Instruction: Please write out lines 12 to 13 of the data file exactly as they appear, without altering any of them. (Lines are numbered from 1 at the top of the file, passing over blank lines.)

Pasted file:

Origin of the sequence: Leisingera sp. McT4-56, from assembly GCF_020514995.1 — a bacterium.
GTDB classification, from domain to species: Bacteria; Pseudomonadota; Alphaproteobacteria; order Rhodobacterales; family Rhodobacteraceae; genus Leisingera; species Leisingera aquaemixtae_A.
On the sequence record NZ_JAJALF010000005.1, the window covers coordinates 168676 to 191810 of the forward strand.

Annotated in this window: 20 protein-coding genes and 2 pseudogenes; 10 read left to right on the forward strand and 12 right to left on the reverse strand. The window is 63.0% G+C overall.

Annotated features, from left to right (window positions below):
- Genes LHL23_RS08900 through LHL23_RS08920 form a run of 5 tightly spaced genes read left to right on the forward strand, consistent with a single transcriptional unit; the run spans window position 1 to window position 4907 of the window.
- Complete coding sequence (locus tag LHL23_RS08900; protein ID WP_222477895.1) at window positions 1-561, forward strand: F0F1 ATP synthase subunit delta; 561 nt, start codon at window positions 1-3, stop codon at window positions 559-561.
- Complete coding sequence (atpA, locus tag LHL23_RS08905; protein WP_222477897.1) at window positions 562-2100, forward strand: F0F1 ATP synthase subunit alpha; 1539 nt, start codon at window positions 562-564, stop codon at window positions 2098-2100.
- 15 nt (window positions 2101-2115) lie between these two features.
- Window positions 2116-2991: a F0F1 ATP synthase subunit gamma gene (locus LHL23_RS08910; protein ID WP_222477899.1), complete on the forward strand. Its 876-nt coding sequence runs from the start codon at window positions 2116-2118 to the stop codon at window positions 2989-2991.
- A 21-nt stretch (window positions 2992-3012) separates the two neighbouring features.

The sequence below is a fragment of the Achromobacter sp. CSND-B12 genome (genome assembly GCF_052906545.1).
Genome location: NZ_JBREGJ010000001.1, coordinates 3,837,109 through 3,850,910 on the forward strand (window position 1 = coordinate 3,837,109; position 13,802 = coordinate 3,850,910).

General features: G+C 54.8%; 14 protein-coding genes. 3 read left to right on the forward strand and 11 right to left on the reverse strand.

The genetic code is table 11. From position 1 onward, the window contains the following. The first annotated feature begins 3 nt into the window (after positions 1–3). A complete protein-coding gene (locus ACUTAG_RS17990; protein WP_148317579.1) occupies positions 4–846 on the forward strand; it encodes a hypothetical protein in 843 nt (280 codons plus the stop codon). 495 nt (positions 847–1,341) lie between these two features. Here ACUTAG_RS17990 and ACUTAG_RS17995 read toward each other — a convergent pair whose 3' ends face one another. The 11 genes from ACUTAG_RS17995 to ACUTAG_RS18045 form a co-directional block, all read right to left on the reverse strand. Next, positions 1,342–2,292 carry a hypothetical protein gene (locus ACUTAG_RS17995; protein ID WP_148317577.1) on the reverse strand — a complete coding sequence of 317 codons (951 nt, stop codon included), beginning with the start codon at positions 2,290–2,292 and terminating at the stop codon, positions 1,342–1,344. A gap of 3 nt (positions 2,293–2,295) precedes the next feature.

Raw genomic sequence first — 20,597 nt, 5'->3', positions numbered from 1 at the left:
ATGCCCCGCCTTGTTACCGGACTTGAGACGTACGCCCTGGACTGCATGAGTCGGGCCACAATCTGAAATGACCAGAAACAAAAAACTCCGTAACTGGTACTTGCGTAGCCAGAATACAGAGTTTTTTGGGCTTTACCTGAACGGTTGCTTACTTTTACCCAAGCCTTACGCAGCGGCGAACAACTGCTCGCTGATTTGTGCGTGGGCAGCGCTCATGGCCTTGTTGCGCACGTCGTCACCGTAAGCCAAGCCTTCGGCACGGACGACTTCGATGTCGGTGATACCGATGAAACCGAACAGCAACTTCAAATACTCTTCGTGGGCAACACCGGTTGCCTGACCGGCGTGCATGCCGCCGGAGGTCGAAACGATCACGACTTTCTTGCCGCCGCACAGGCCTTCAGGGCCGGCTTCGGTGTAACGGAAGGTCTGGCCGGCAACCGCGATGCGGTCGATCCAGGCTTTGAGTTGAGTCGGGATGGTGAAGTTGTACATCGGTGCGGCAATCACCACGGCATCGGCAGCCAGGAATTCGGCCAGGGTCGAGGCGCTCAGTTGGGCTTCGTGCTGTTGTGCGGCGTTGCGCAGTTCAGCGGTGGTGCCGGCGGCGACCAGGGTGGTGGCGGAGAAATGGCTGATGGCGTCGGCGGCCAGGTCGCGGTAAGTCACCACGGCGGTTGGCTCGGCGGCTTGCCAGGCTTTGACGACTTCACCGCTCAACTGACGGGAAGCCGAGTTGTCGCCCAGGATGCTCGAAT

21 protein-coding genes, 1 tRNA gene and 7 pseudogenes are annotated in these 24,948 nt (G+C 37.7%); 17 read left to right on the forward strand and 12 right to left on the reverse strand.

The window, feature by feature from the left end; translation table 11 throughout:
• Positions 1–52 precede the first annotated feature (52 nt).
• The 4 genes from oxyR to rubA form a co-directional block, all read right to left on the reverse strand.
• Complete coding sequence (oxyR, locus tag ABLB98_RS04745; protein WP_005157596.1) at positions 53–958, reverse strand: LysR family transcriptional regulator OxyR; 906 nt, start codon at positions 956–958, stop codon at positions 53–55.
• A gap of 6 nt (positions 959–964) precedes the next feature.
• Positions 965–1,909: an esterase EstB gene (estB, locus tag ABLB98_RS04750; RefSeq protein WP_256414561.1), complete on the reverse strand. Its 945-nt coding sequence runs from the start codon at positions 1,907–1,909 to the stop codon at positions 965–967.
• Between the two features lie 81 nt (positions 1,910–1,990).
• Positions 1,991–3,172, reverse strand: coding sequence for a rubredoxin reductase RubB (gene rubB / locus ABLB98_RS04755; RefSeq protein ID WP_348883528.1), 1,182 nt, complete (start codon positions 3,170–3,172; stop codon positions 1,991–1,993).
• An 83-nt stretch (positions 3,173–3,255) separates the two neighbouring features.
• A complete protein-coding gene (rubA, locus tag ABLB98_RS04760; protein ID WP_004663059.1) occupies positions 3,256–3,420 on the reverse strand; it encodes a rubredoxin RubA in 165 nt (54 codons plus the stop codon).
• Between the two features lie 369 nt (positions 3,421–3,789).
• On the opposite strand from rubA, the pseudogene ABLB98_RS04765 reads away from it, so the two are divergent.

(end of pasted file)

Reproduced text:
The sequence below is a fragment of the Achromobacter sp. CSND-B12 genome (genome assembly GCF_052906545.1).
Genome location: NZ_JBREGJ010000001.1, coordinates 3,837,109 through 3,850,910 on the forward strand (window position 1 = coordinate 3,837,109; position 13,802 = coordinate 3,850,910).